BROOKLYN — Award winning author NoViolet Bulawayo last week took to the microphone, reading from her first novel, We Need New Names at the Brooklyn Academy of Music (BAM) in the United States.
Published last year, the story follows a girl named Darling as she comes of age, first in a Zimbabwean shantytown called Paradise and a few years later in Detroit.
Told from the girl’s perspective, the narrative is filled with the minute observations of someone still wrapped within the cocoon of childhood while watching the adults she is close to learn how to survive in a new country, where communication can be difficult.
It’s the sort of story that anyone who has experienced being new to a place, population or process can relate to.
“I like to imagine my audience as anyone who is reading a human story,” Bulawayo said to a full house at BAMcafé.
“I’m trying to create some democratic country where anyone can peek and read.”
There is nothing quite like hearing an author read the words she herself has written, and Bulawayo’s soothing accent — with its lightly rolled r’s, clipped i’s, stretched-out o’s and long e’s — seemed to bring her imagery into sharper focus as she described the frustration a recent immigrant had in navigating the phone ordering process.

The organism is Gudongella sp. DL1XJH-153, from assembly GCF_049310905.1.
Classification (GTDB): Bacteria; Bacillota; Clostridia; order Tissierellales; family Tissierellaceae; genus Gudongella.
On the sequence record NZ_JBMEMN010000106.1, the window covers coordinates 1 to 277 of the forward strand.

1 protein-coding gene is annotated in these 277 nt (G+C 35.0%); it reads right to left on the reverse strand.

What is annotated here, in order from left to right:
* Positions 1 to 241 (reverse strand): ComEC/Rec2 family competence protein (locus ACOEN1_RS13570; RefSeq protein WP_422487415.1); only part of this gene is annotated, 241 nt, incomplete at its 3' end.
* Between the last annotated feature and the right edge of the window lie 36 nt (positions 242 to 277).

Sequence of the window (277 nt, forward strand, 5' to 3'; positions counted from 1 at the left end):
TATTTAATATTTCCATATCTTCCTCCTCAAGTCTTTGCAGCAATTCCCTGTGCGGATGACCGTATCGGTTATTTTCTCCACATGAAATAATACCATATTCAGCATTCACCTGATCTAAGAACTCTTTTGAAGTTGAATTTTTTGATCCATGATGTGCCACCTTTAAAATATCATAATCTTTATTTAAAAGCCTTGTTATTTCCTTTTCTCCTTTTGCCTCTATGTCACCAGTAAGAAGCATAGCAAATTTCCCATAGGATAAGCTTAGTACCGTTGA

The character needed to tell the story about her experience to someone, but it had to be a person who would know what she meant.
“Sometimes language fails us, especially when we cross borders,” Bulawayo said.
“It’s tied to geographic areas.”
Her descriptions are vibrant — a car can be hot enough to roast sinners; the television remote is pointed at the TV like a gun and shot; a young man has been lifting weights and looks like Will Smith in Ali — and woven into a larger fabric that describes what it is to become an American.
Newcomers want to mimic television accents in order to blend in, but there’s never really any place like home.
“Being outside is like being in a state of perpetual mourning for my homeland,” Bulawayo said of her first 13 years in the US, during which time she did not have an opportunity to return to Zimbabwe.
“Emotionally, there’s something — for me, at least — that is missing. Going home does something physical.”